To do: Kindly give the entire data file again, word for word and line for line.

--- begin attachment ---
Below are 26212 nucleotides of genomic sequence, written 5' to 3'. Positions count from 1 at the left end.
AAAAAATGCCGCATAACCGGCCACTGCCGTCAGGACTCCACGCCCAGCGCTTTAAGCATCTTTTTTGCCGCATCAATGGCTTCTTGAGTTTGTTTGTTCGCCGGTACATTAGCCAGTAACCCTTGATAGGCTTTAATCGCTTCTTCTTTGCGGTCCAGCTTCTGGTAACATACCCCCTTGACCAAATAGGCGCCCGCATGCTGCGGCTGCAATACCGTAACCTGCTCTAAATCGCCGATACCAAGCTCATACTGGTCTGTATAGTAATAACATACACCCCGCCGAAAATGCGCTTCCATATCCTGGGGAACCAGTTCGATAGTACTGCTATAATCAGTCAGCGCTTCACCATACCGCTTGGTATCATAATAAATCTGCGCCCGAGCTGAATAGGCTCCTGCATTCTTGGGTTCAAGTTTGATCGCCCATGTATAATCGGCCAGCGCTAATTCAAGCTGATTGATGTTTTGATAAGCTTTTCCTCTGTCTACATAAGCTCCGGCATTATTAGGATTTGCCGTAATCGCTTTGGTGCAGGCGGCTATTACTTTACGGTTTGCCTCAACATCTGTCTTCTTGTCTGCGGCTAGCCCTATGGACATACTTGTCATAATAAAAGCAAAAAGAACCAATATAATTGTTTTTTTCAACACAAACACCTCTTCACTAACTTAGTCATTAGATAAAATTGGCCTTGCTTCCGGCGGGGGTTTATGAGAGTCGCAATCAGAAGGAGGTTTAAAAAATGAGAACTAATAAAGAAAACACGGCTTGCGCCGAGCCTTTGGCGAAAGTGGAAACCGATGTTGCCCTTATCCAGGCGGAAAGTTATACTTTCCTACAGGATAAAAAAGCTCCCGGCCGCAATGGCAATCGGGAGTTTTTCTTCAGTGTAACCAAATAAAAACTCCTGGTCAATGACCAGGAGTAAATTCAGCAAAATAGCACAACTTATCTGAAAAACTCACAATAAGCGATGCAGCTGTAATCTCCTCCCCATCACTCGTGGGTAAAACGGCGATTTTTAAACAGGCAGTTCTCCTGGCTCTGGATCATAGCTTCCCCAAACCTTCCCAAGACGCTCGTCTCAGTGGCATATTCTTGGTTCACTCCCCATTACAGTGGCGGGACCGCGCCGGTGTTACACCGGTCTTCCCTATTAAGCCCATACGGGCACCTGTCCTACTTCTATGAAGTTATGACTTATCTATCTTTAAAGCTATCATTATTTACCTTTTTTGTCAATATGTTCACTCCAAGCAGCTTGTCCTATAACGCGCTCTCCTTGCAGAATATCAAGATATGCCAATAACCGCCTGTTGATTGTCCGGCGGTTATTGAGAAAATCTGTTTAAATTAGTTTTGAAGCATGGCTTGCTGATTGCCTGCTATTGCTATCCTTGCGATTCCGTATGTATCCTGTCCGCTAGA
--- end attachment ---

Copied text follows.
Below are 26212 nucleotides of genomic sequence, written 5' to 3'. Positions count from 1 at the left end.
AAAAAATGCCGCATAACCGGCCACTGCCGTCAGGACTCCACGCCCAGCGCTTTAAGCATCTTTTTTGCCGCATCAATGGCTTCTTGAGTTTGTTTGTTCGCCGGTACATTAGCCAGTAACCCTTGATAGGCTTTAATCGCTTCTTCTTTGCGGTCCAGCTTCTGGTAACATACCCCCTTGACCAAATAGGCGCCCGCATGCTGCGGCTGCAATACCGTAACCTGCTCTAAATCGCCGATACCAAGCTCATACTGGTCTGTATAGTAATAACATACACCCCGCCGAAAATGCGCTTCCATATCCTGGGGAACCAGTTCGATAGTACTGCTATAATCAGTCAGCGCTTCACCATACCGCTTGGTATCATAATAAATCTGCGCCCGAGCTGAATAGGCTCCTGCATTCTTGGGTTCAAGTTTGATCGCCCATGTATAATCGGCCAGCGCTAATTCAAGCTGATTGATGTTTTGATAAGCTTTTCCTCTGTCTACATAAGCTCCGGCATTATTAGGATTTGCCGTAATCGCTTTGGTGCAGGCGGCTATTACTTTACGGTTTGCCTCAACATCTGTCTTCTTGTCTGCGGCTAGCCCTATGGACATACTTGTCATAATAAAAGCAAAAAGAACCAATATAATTGTTTTTTTCAACACAAACACCTCTTCACTAACTTAGTCATTAGATAAAATTGGCCTTGCTTCCGGCGGGGGTTTATGAGAGTCGCAATCAGAAGGAGGTTTAAAAAATGAGAACTAATAAAGAAAACACGGCTTGCGCCGAGCCTTTGGCGAAAGTGGAAACCGATGTTGCCCTTATCCAGGCGGAAAGTTATACTTTCCTACAGGATAAAAAAGCTCCCGGCCGCAATGGCAATCGGGAGTTTTTCTTCAGTGTAACCAAATAAAAACTCCTGGTCAATGACCAGGAGTAAATTCAGCAAAATAGCACAACTTATCTGAAAAACTCACAATAAGCGATGCAGCTGTAATCTCCTCCCCATCACTCGTGGGTAAAACGGCGATTTTTAAACAGGCAGTTCTCCTGGCTCTGGATCATAGCTTCCCCAAACCTTCCCAAGACGCTCGTCTCAGTGGCATATTCTTGGTTCACTCCCCATTACAGTGGCGGGACCGCGCCGGTGTTACACCGGTCTTCCCTATTAAGCCCATACGGGCACCTGTCCTACTTCTATGAAGTTATGACTTATCTATCTTTAAAGCTATCATTATTTACCTTTTTTGTCAATATGTTCACTCCAAGCAGCTTGTCCTATAACGCGCTCTCCTTGCAGAATATCAAGATATGCCAATAACCGCCTGTTGATTGTCCGGCGGTTATTGAGAAAATCTGTTTAAATTAGTTTTGAAGCATGGCTTGCTGATTGCCTGCTATTGCTATCCTTGCGATTCCGTATGTATCCTGTCCGCTAGA